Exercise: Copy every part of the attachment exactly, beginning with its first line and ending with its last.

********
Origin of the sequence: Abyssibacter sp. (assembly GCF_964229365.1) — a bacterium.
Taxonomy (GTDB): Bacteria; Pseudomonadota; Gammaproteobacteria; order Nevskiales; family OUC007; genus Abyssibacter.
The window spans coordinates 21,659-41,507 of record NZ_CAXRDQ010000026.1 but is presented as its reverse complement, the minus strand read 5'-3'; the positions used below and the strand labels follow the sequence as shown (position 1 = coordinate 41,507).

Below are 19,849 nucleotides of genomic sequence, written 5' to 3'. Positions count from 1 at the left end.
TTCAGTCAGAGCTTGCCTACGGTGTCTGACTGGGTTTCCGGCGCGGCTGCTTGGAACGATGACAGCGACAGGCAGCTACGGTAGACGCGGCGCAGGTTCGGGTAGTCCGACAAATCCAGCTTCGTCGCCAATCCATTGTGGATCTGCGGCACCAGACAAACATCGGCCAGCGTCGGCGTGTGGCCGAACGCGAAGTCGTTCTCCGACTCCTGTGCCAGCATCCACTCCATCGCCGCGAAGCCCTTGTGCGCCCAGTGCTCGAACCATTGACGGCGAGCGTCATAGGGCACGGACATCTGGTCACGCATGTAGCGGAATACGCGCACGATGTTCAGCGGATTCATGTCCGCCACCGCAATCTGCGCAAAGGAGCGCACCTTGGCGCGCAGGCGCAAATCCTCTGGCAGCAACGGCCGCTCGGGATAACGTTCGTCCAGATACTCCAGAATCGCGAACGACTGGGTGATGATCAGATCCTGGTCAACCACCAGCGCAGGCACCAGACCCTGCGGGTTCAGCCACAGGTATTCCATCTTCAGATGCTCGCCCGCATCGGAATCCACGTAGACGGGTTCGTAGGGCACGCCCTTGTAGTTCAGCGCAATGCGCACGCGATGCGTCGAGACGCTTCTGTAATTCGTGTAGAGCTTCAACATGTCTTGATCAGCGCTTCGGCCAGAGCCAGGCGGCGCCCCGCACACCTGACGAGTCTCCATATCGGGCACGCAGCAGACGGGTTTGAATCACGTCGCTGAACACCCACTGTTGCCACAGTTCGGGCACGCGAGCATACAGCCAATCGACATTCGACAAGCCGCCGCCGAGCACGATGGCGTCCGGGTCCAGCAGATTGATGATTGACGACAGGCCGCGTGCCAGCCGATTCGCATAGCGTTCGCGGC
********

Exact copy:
Origin of the sequence: Abyssibacter sp. (assembly GCF_964229365.1) — a bacterium.
Taxonomy (GTDB): Bacteria; Pseudomonadota; Gammaproteobacteria; order Nevskiales; family OUC007; genus Abyssibacter.
The window spans coordinates 21,659-41,507 of record NZ_CAXRDQ010000026.1 but is presented as its reverse complement, the minus strand read 5'-3'; the positions used below and the strand labels follow the sequence as shown (position 1 = coordinate 41,507).

Below are 19,849 nucleotides of genomic sequence, written 5' to 3'. Positions count from 1 at the left end.
TTCAGTCAGAGCTTGCCTACGGTGTCTGACTGGGTTTCCGGCGCGGCTGCTTGGAACGATGACAGCGACAGGCAGCTACGGTAGACGCGGCGCAGGTTCGGGTAGTCCGACAAATCCAGCTTCGTCGCCAATCCATTGTGGATCTGCGGCACCAGACAAACATCGGCCAGCGTCGGCGTGTGGCCGAACGCGAAGTCGTTCTCCGACTCCTGTGCCAGCATCCACTCCATCGCCGCGAAGCCCTTGTGCGCCCAGTGCTCGAACCATTGACGGCGAGCGTCATAGGGCACGGACATCTGGTCACGCATGTAGCGGAATACGCGCACGATGTTCAGCGGATTCATGTCCGCCACCGCAATCTGCGCAAAGGAGCGCACCTTGGCGCGCAGGCGCAAATCCTCTGGCAGCAACGGCCGCTCGGGATAACGTTCGTCCAGATACTCCAGAATCGCGAACGACTGGGTGATGATCAGATCCTGGTCAACCACCAGCGCAGGCACCAGACCCTGCGGGTTCAGCCACAGGTATTCCATCTTCAGATGCTCGCCCGCATCGGAATCCACGTAGACGGGTTCGTAGGGCACGCCCTTGTAGTTCAGCGCAATGCGCACGCGATGCGTCGAGACGCTTCTGTAATTCGTGTAGAGCTTCAACATGTCTTGATCAGCGCTTCGGCCAGAGCCAGGCGGCGCCCCGCACACCTGACGAGTCTCCATATCGGGCACGCAGCAGACGGGTTTGAATCACGTCGCTGAACACCCACTGTTGCCACAGTTCGGGCACGCGAGCATACAGCCAATCGACATTCGACAAGCCGCCGCCGAGCACGATGGCGTCCGGGTCCAGCAGATTGATGATTGACGACAGGCCGCGTGCCAGCCGATTCGCATAGCGTTCGCGGC